After 50 years… EU fatigue
SAMİ KOHENWith an agenda totally full to the brim with domestic and international issues, the topic of relations with the European Union has almost been forgotten. Last Thursday (Sept. 12) was the 50th anniversary of the “Ankara Agreement,” an agreement that laid the foundation of the relationship between Turkey and the EU. However, even this anniversary passed by unnoticed. There were no meetings held or speeches delivered to mark the significance of this date. As the media overlooked the anniversary, the public did not notice it either.
The reason behind why this occurred includes, but is not limited to, Turkey’s undivided attention on various issues - from the quagmire in Syria to the democracy package - and its lack of time and resources to tend to other matters. The main reason, however, is that, just like the Turkish public, the government and politicians are also indifferent to the issue of relations with the EU. Diplomats define this as “EU fatigue.” You may wish to call it “EU weariness.”
As a matter of fact, on Sept. 12, 1963, when the Ankara Agreement was signed, there was huge excitement and enthusiasm in Turkey, with hopes of the country entering the European Community. It was a vision and a strategic target of utmost priority for Turkey’s integration into Europe.
When looking back…
After 50 years, we have reached the stage where, today, Turkey just sits and waits outside the EU’s door. Even neighboring countries are sitting at seats secured for them at Brussels, but Turkey is trying to force the door open after proving itself in the corridors.
In the end, one should not be surprised that the enthusiasm and the excitement once felt toward the EU are now petering out. When looking back, it is possible to see that it was Turkey’s several shortcomings that played a major role in reaching this stage, as well as the unwillingness and hesitations displayed by the EU.
However, in the 50th year of the founding of this relationship, instead of looking back and determining which has more faults than the other, it would be better to look at what’s ahead, and consider what kind of a future these relations may hold.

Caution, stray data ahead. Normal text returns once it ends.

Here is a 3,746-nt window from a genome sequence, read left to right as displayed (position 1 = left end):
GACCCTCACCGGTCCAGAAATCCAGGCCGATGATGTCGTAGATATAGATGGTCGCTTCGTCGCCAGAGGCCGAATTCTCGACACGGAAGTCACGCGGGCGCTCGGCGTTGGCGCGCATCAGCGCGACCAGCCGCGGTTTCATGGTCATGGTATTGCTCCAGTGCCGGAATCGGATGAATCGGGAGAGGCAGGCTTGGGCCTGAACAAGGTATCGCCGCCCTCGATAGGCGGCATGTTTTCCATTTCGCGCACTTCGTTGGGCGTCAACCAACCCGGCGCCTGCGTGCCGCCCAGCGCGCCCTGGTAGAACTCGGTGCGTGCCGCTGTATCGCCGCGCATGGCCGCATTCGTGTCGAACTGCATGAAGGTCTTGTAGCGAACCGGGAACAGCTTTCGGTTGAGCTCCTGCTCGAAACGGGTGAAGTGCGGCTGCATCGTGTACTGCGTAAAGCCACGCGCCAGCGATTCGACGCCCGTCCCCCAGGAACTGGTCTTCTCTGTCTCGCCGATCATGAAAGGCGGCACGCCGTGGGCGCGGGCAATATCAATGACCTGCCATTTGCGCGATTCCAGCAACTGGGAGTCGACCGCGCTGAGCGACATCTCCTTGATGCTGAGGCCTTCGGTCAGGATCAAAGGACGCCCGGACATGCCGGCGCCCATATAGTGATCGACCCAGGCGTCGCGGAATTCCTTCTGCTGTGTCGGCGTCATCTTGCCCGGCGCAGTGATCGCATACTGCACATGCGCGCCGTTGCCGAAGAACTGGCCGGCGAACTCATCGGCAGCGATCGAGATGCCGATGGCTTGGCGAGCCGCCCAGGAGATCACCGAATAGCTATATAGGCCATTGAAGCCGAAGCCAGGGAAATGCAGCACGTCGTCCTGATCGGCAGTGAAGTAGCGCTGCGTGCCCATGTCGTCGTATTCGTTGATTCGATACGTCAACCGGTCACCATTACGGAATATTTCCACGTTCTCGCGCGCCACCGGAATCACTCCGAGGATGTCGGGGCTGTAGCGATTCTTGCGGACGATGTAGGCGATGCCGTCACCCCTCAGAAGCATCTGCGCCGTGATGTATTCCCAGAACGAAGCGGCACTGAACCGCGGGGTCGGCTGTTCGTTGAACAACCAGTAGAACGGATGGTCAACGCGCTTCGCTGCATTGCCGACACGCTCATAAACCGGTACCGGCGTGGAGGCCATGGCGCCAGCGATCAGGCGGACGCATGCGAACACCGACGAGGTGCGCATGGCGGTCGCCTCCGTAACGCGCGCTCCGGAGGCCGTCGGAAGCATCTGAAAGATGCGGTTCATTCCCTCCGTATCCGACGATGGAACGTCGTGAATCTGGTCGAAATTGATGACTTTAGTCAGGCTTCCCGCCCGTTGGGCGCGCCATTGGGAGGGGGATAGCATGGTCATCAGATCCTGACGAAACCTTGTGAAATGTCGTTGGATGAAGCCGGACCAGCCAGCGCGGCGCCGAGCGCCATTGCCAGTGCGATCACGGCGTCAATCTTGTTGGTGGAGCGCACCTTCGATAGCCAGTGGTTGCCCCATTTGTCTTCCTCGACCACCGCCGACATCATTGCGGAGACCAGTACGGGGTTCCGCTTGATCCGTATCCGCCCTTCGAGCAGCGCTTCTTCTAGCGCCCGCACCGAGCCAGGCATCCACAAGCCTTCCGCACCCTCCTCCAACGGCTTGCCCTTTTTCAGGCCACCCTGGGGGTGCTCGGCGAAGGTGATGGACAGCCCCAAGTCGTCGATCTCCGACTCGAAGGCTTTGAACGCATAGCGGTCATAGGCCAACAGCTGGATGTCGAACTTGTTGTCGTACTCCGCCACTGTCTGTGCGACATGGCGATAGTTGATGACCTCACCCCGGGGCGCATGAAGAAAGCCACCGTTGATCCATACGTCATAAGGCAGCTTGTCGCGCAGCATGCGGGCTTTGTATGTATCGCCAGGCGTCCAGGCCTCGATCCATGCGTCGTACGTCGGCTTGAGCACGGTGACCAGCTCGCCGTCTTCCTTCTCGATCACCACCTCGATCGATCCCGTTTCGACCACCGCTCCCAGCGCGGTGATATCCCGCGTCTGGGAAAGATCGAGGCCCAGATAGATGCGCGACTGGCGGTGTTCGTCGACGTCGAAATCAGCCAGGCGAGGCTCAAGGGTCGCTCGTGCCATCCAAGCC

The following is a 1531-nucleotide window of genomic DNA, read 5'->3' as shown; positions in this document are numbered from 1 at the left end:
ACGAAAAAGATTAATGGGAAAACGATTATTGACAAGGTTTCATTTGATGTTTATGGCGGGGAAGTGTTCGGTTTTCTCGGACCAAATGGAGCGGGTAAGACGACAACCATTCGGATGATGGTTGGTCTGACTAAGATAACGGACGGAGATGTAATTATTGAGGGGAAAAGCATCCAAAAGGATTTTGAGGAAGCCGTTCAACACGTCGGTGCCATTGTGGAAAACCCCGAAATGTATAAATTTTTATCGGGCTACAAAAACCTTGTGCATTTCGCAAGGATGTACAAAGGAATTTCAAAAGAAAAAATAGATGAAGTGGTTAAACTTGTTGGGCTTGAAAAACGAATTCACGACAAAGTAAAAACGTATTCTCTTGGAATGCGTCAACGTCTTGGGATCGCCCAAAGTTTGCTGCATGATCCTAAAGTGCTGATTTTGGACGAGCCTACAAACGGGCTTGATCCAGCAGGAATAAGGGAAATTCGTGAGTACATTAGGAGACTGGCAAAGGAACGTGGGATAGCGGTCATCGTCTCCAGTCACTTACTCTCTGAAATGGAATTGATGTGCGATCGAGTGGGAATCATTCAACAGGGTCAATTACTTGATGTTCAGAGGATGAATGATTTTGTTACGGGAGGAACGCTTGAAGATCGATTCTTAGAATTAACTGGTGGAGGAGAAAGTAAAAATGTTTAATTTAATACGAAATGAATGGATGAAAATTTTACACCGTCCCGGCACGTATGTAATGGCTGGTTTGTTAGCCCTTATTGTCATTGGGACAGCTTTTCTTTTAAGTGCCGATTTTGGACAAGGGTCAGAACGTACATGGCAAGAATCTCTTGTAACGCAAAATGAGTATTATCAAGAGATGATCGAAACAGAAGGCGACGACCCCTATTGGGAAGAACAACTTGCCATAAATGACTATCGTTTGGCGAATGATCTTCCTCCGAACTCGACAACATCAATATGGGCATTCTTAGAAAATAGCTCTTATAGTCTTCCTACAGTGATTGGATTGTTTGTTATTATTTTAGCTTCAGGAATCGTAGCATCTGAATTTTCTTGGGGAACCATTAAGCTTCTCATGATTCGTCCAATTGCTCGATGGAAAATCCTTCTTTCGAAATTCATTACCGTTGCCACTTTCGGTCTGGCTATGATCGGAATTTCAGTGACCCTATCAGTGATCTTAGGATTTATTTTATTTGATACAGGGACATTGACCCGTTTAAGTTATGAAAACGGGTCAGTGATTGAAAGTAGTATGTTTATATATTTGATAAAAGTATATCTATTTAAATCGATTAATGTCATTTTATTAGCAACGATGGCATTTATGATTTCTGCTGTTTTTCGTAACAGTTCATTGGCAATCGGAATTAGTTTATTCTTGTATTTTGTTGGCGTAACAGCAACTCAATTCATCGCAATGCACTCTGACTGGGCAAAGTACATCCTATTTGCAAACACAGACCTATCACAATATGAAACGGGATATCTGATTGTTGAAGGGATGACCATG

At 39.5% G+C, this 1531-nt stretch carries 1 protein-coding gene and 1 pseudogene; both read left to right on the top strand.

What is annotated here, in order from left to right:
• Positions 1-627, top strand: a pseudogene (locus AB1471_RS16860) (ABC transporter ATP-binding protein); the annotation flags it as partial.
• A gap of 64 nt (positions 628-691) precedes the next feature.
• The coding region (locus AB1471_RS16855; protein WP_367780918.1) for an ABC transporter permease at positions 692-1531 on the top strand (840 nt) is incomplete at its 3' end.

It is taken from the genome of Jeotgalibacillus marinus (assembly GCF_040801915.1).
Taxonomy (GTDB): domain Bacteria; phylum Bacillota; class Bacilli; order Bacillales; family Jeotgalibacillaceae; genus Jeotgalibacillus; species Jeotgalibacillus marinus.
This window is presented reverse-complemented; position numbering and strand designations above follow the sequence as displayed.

In this context, Turkey’s permanent representative to the EU, Selim Yenel, delivered a speech on the occasion of the 50th anniversary in a meeting held in Brussels, containing notable aspects that may prove to be inspirational.
While the ambassador was addressing the European Union, he said the following: “We have to ask the question: Where are these relations heading? Do you want to see Turkey [as part of the EU]? We are exhausted and we expect you to tell us everything openly. If you do not want us to be a full member, we don’t need to be. Something else can be done.”
Elsewhere during his speech, the ambassador elaborated and said that in the event of full membership being dismissed, “different relations” could be set up. For example, instead of a Customs Union, there may be negotiations for a Free Trade Agreement and, this time, Turkey would be able to bring in its own conditions.
No doubt, Turkey’s preference is for full membership. However, if after 50 years this has still not happened, then realistic new formulas must be found. Ambassador Yenel said this did not mean distancing Turkey from the EU and looking for other alternatives. On the contrary, he is defending that healthier bonds can be set up with the EU with a different order of relationships. I also think that this is a correct hypothesis.
There is no occasion for a celebration on the 50th anniversary of the “Ankara Agreement,” but this is a good opportunity to think and plan ahead.
Sami Kohen is a columnist for daily Milliyet, in which this piece was published on Sept. 18. It was translated into English by the Daily News staff.